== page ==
National Health Care Fraud Takedown Results in Charges Against 590 Individuals Responsible for $2+ Billion in Fraud Loses
Largest Health Care Fraud Enforcement Action in Department of Justice History Resulted in 150+ Doctors Charged and 80 Opioid Cases Involving More Than 13 Million Illegal Dosages of Opioids
Roanoke, VIRGINIA – Attorney General Jeff Sessions and Department of Health and Human Services (HHS) Secretary Alex M. Azar III, announced yesterday the largest ever health care fraud enforcement action by the Medicare Fraud Strike Force, involving 590+ charged defendants across 56 federal districts, including 150+ doctors, nurses and other licensed medical professionals, for their alleged participation in health care fraud schemes involving approximately $2 billion in false billings. Of those charged, over 150 defendants, including doctors, were charged for their roles in prescribing and distributing opioids and other dangerous narcotics. Twenty-nine state Medicaid Fraud Control Units also participated in today’s arrests.
Yesterday’s enforcement actions were led and coordinated by the Criminal Division, Fraud Section’s Health Care Fraud Unit in conjunction with its Medicare Fraud Strike Force (MFSF) partners, a partnership between the Criminal Division, U.S. Attorney’s Offices, the FBI and HHS-OIG. In addition, the operation includes the participation of the DEA, DCIS, IRS-CI, Department of Labor, other various federal law enforcement agencies, and State Medicaid Fraud Control Units.
According to court documents, the defendants allegedly participated in schemes to submit claims to Medicare, Medicaid, TRICARE, and private insurance companies for treatments that were medically unnecessary and often never provided. In many cases, patient recruiters, beneficiaries and other co-conspirators were allegedly paid cash kickbacks in return for supplying beneficiary information to providers, so that the providers could then submit fraudulent bills to Medicare for services that were medically unnecessary or never performed. Collectively, the doctors, nurses, licensed medical professionals, health care company owners and others charged are accused of submitting a total of over $2 billion in fraudulent billings. The number of medical professionals charged is particularly significant, because virtually every health care fraud scheme requires a corrupt medical professional to be involved in order for Medicare or Medicaid to pay the fraudulent claims. Aggressively pursuing corrupt medical professionals not only has a deterrent effect on other medical professionals, but also ensures that their licenses can no longer be used to bilk the system.
In the Western District of Virginia, two indictments returned this week were included in the nationwide takedown. In both cases, the United States Attorney’s Office collaborated with the Department of Health and Human Services-Office of the Inspector General and the Virginia Office of the Attorney General’s Medicaid Fraud Control Unit.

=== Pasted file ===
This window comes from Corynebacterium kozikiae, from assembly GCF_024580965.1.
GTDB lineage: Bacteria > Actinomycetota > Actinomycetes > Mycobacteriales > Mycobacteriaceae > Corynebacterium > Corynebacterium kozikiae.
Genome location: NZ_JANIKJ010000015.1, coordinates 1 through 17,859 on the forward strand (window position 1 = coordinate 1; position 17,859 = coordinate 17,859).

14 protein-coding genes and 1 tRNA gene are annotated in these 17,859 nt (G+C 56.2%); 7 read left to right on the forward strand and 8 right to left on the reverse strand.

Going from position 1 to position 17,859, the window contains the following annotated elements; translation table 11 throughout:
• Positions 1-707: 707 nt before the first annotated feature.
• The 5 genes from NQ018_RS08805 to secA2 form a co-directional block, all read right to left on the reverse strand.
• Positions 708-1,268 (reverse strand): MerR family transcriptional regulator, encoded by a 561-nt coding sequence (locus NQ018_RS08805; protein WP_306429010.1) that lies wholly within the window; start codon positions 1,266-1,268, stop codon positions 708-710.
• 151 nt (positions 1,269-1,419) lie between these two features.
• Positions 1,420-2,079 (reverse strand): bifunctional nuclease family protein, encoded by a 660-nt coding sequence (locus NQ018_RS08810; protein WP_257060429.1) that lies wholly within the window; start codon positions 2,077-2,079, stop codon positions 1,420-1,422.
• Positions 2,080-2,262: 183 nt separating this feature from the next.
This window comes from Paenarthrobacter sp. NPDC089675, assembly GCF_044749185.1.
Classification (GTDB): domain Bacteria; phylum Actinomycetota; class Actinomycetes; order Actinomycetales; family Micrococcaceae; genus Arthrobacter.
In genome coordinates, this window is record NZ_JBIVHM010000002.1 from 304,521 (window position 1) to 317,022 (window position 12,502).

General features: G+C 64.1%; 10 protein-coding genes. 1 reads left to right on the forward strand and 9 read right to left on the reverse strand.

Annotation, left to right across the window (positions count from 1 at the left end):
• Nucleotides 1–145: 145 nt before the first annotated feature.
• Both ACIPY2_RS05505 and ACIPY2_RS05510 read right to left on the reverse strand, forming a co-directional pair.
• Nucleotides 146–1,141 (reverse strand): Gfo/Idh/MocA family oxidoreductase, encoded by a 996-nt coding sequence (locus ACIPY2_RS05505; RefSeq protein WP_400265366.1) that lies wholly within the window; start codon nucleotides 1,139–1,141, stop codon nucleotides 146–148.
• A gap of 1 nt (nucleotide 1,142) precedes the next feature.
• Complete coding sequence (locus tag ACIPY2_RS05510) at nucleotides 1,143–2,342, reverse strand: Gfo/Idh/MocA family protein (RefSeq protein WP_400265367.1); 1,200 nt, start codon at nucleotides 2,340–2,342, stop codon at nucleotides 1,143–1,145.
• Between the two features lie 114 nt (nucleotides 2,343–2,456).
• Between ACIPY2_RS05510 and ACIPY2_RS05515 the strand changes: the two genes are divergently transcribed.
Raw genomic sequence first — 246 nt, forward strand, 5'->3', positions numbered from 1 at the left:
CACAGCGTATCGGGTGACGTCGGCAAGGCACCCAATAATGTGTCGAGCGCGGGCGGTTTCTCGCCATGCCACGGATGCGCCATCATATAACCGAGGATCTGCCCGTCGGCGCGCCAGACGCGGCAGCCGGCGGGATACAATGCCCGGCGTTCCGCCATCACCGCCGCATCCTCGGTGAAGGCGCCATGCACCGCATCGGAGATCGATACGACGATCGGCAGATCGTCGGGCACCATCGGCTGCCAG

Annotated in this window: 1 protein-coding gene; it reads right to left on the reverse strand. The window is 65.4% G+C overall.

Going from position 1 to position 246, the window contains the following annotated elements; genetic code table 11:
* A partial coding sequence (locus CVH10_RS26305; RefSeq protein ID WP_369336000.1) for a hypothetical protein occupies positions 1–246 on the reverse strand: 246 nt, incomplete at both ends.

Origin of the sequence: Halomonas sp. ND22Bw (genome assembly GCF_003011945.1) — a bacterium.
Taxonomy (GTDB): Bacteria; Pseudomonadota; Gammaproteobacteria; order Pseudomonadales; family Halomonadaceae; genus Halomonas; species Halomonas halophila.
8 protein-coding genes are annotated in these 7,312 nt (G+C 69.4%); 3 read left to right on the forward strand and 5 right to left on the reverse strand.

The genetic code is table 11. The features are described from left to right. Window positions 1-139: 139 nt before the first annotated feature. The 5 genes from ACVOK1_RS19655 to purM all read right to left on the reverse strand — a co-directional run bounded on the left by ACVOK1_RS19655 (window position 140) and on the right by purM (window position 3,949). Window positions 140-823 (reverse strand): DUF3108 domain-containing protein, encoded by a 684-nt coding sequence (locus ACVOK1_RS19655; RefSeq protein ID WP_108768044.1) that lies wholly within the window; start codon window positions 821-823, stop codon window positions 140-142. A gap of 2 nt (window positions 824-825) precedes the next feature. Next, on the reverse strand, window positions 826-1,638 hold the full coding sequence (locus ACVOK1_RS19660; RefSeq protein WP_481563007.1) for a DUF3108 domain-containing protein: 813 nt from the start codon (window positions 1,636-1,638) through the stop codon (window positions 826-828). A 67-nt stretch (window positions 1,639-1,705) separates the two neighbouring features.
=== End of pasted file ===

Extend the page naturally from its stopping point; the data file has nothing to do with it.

In a 73-count indictment returned earlier this week and announced yesterday, East Mental Health, LLC, Christopher Dean East, Joann Kathleen Patterson, Alfred Lloyd Robrecht, William Barclay Allison and Ryan Thomas Greene were charged with conspiracy to commit health care fraud, and other related charges.
According to the indictment, the defendants operated East Mental Health, also known as East Wellness Center, located in Roanoke. The defendants allegedly conspired to fraudulently obtain $45 million from Medicaid over a ten-year period by falsifying mental health progress notes and billing Medicaid based on those false notes for services that were not rendered as described and allowed. East Mental Health, a facility that provided support to individuals with mental illnesses, abruptly closed their facility in October 2017 after becoming the target of a federal whistleblower lawsuit that was filed in 2013.
In a separate 17-count indictment returned this week, Vickie Phanelson Adams and Latoya Litchel Preston were charged with health care fraud. According to the indictment, Adams owned and operated MPowering Kids, a therapeutic day treatment center for children and adolescents and Golden Touch Home Health Care, a home based personal care service facilitation company assisting elderly and disabled adults. The indictment alleges that Adams and Preston falsified multiple Weekly Progress Notes for mental health services that were never provided and Adams falsified Golden Touch Home Assessments notes for services which were never provided.
A complaint, information, or indictment is merely an allegation, and all defendants are presumed innocent until proven guilty beyond a reasonable doubt in a court of law.